H1N1 Updates from King County Health

Sep 10, 2009

Public Health - Seattle & King County would like you to know that the Centers for Disease Control has completed its H1N1 ("Swine") Flu toolkit for child care and other early childhood programs: http://www.cdc.gov/h1n1flu/childcare/toolkit/

This extensive document includes:

  • Questions and Answers
  • Fact Sheet for Early Childhood Program Providers
  • 3 Fact Sheets to Inform Parents
  • Poster for Child Care Centers to Remind Parents to Keep Sick Children at Home
  • Template Letters (or E-mails) to Send to Parents
  • Additional Communication Resources for Child Care and Early Childhood Programs

 

Much of the current advice is the same as our guidance in the spring and is similar to the precautions you may take every day.

One key difference is illness exclusion:
Based on current flu conditions, early childhood program staff and children with flu-like illness should stay home until at least 24 hours after they no longer have a fever (100 degrees Fahrenheit or 37.8 degrees Celsius measured by mouth *) or signs of a fever (have chills, feel very warm, have a flushed appearance, or are sweating). This should be determined without the use of fever-reducing medications (any medicine that contains ibuprofen or acetaminophen). This is a shorter time period from the previous guidance which recommended that sick early childhood program providers and children stay home 7 days after symptoms begin.

*or 101 degrees measured under the arm

Other recommendations for early childhood programs:  (Please see the website above for further information on each of these.)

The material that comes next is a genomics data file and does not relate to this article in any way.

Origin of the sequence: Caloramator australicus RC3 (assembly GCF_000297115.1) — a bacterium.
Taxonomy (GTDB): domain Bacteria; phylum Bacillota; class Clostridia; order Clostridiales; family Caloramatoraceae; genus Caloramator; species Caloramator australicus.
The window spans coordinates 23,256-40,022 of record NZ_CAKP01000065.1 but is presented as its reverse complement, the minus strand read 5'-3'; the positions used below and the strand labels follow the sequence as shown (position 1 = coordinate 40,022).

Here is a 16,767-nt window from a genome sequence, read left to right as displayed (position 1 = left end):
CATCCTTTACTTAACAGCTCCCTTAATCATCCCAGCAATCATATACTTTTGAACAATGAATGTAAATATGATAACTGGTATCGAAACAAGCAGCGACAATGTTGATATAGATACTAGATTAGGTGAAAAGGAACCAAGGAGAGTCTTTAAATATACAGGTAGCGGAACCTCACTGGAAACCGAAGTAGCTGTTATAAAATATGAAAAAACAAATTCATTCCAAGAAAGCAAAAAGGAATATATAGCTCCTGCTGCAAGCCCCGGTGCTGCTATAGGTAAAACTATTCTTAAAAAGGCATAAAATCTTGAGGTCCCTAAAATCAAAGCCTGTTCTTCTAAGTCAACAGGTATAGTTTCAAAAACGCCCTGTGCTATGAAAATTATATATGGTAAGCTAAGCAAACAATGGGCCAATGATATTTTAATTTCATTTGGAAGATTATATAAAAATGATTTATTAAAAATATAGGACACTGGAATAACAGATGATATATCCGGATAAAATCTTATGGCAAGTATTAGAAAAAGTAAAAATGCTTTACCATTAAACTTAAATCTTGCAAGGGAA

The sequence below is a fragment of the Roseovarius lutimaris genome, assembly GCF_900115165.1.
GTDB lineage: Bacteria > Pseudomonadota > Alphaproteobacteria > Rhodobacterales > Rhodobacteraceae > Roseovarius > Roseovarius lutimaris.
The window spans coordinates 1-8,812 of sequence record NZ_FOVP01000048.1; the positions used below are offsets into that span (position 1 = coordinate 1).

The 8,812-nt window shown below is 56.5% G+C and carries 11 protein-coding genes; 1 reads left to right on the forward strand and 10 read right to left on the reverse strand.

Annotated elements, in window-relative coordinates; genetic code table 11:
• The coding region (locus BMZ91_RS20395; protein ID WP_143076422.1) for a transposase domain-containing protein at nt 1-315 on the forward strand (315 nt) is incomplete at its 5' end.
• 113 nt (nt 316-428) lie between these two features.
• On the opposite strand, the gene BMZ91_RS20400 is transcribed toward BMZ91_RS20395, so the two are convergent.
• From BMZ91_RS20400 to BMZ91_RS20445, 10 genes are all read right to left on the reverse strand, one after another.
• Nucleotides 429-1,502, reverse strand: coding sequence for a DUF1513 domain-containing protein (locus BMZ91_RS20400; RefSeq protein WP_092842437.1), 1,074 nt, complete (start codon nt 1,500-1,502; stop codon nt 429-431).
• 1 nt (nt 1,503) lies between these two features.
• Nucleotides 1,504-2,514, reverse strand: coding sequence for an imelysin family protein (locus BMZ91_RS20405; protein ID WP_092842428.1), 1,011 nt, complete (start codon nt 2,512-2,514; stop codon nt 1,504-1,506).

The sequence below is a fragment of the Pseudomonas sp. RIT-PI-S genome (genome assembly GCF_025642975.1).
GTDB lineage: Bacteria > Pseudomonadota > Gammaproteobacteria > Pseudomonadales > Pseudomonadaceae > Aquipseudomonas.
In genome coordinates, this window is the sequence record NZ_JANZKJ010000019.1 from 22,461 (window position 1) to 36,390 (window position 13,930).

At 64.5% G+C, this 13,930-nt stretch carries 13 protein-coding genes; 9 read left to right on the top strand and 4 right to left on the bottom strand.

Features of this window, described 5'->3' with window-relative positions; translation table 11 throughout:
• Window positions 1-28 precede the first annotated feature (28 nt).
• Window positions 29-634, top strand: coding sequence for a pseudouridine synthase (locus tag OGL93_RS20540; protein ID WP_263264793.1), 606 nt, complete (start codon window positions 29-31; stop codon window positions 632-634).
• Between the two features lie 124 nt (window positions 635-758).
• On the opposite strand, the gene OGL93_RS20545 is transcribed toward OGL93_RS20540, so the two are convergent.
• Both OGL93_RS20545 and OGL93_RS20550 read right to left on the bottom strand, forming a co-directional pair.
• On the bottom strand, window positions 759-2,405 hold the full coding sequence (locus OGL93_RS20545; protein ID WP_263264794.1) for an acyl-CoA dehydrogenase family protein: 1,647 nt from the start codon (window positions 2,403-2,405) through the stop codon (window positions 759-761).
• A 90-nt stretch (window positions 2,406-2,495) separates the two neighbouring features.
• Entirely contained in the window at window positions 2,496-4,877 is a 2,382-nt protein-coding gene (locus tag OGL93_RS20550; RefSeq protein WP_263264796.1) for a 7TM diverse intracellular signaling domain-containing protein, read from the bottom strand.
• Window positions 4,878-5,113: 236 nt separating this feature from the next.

• Encourage all early childhood program staff to get vaccinated for seasonal flu and 2009 H1N1 flu in accordance with CDC recommendations.
    • Educate and encourage staff and children to cover their mouth and nose with a tissue when they cough or sneeze.
    • Remind staff and children to practice good handwashing.
    • Remind staff to stay home and parents to keep a sick child at home when they have flu-like symptoms.
    • Perform a daily health check of children and make sure that contact information for parents is up-to-date.
    • Move sick children or staff to a separate, but supervised, space until their parents can take them home.
    • Send sick staff home immediately and advise them not to return until at least 24 hours after they no longer have a fever or signs of a fever (without the use of fever-reducing medicine).
    • Routinely clean, rinse, and sanitize surfaces and items that children frequently touch with their hands, mouths, and body fluids.
    • Encourage early medical evaluation for children and staff at higher risk of complications from flu.
    • Consider temporarily closing the early childhood program if flu transmission is high in the community.

 

(If the flu conditions become more severe, additional steps are recommended.)

Please note that many children, staff, and families in early childhood programs are in priority groups for vaccination against 2009 H1N1 flu.  The highest priority groups include:

- pregnant women,
- people who live with or care for children younger than 6 months of age,
- health care and emergency medical services personnel with direct patient contact,
- children 6 months through 4 years of age, and
- children 5 through 18 years of age who have chronic medical conditions

The H1N1 vaccine is expected to be available beginning in mid-October.  The seasonal flu vaccine is recommended for all and is already available from some health care providers and other sources.


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